This post is also available in: FR
I retired a few months ago in the midst of a pandemic. I had several travel dreams that I redirected, like most people, to Quebec and its surroundings. But with the announcement of the land borders reopening on the American side, I can finally start moving around. And I’m getting ready to leave again. Where? Full South.
My Retirement Plan
The United States is always in my sights. First, because my daughter lives there: Nashville, Tennessee. But then because with his agreement, her home can bee used as a base for me to housesit and petsit in Uncle Sam’s country. Do you know about this type of service?
All you have to do is register on a specialized site. Mine is called Trustedhousesitters.com. It’s fun, safe and free except for the membership fee. I have done about fifteen 5-star housesitting jobs for which I have crossed American land or air borders. This has allowed me to discover places I would not have thought of. The pandemic deprived me of this pleasure, just like the snowbirds were deprived of theirs, which is having both feet in the sand.
In this context, I went to Pompano Beach, Florida in November to petsit a Chihuahua and a cat. And I extended my stay in a hotel, also with my feet in the sand. My daughter and son-in-law joined me for 5 nights at no charge at a Marriott Bonvoy oceanfront property.
Finally, I created a strategy for myself because from now on, I will be in the United States several months a year. Do you want to know more about my strategy?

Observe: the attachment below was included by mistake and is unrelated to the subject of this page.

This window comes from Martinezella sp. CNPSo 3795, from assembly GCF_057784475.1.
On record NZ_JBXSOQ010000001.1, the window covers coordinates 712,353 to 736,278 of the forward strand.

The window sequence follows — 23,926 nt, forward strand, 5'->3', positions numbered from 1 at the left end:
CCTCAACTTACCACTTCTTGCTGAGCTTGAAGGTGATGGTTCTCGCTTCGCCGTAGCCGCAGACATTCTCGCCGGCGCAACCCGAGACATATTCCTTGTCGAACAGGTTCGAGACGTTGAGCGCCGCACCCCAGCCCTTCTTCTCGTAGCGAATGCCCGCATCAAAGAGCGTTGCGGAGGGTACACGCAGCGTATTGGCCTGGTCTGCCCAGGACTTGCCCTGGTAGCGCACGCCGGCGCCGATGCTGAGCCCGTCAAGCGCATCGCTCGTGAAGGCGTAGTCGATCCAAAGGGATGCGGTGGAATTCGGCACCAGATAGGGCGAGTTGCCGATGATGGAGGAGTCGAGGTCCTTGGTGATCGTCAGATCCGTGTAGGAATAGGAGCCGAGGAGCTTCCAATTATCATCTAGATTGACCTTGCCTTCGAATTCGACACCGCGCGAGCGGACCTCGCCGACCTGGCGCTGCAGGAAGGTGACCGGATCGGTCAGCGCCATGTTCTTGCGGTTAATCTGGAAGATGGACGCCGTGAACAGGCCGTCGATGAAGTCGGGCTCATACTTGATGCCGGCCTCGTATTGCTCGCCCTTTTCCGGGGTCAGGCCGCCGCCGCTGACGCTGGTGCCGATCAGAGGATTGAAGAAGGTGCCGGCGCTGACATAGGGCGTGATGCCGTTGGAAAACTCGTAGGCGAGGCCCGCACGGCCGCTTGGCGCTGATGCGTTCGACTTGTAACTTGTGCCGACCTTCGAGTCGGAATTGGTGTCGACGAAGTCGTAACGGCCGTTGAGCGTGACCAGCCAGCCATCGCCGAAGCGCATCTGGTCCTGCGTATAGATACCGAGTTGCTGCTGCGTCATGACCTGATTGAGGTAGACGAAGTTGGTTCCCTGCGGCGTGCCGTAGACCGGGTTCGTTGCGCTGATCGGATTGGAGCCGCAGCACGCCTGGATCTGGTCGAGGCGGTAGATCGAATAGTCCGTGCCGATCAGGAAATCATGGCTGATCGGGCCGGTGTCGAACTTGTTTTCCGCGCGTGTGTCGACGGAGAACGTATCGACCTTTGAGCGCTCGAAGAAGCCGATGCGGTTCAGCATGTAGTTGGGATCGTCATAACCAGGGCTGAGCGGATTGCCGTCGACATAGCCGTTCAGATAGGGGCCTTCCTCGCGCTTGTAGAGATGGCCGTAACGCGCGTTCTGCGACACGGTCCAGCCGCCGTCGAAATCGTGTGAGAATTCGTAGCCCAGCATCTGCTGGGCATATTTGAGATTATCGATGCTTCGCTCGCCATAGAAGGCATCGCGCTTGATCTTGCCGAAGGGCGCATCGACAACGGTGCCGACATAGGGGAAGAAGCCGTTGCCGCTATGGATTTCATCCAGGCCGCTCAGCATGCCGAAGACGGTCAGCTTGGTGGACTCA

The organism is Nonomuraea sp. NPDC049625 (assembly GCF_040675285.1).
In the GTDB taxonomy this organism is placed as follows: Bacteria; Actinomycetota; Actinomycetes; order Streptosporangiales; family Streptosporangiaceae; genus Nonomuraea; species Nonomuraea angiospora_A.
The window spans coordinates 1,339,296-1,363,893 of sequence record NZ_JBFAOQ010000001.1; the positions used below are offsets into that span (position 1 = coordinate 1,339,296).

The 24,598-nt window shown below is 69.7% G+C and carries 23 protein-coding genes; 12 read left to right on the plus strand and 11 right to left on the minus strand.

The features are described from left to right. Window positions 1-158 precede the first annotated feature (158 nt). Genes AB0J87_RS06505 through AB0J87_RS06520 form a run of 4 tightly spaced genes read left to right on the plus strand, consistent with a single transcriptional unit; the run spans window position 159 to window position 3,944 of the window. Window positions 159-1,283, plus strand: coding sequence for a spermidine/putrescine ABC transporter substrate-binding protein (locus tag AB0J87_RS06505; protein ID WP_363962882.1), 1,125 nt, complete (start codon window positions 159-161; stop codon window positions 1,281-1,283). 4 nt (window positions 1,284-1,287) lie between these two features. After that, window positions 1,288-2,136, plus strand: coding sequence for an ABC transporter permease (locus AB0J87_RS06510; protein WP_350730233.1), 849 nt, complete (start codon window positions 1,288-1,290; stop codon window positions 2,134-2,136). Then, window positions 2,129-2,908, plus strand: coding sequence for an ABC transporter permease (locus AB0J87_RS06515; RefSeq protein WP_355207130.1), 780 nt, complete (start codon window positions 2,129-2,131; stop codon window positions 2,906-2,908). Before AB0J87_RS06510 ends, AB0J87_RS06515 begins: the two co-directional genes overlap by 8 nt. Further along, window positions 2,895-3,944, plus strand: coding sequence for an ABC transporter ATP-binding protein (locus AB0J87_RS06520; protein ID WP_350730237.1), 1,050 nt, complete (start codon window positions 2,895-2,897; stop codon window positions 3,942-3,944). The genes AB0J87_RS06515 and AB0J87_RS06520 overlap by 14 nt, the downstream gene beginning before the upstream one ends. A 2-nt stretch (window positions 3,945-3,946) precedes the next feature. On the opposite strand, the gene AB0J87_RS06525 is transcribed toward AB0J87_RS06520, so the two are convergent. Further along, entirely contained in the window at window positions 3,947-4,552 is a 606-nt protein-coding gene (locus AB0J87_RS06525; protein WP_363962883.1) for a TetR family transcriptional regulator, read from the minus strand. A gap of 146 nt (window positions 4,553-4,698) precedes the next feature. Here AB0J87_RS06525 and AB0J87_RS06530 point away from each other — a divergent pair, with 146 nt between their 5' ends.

Strategies for saving money
A credit card with no-FX fee
I pay for everything with my credit card and there’s no way I’m going to pay a 2.5% conversion fee on top of the exchange rate the banks charge on our purchases.
So, I explored the world of Canadian credit cards that gave me this advantage and several others. There are three of them:
In addition to not charging a conversion fee, each of them offers a sign-up bonus. Some promotions outdo themselves. One thinks of hundreds of dollars in bonuses or cash back that can be applied to hotel expenses, car rentals or excursions, to name a few.
I’ve seen that there are also other options with pre-paid reloadable credit cards that have no (or lower) conversion fees.
The KOHO Extra Mastercard Prepaid Card has no foreign transaction fee. It acts as a safeguard by allowing us to spend only what we already have put in our account. However, you cannot withdraw more than $4,000 per month and it does not come with insurance. It’s not practical to rent a car or book a hotel when you are asked to pay 15-20% of the transaction amount in advance. Read all about the KOHO Mastercard prepaid card.
Another option with the Brim World Elite Mastercard: its insurance is solid with the extended warranty and purchase protection. Its reward system is generous, at least with its partners if they interest you, otherwise a 2% cashback is respectable. The $199 annual fee is also more expensive than the other three cards. So I won’t consider it. Most still offer to waive the fee in the first year (or compensate with more points).
Finally, I thought about Canadian credit cards in US dollars. This is an option that all financial institutions offer.
However, they require a minimum amount to be kept in the US bank account to keep the service free, or have a limited number of transactions unless you pay for a package. Until then, it could still be okay. But again, the rewards offered, whether in cashback (1%) or for items at the 100 point for $1 redemption rate remain uninviting.
Get free hotel nights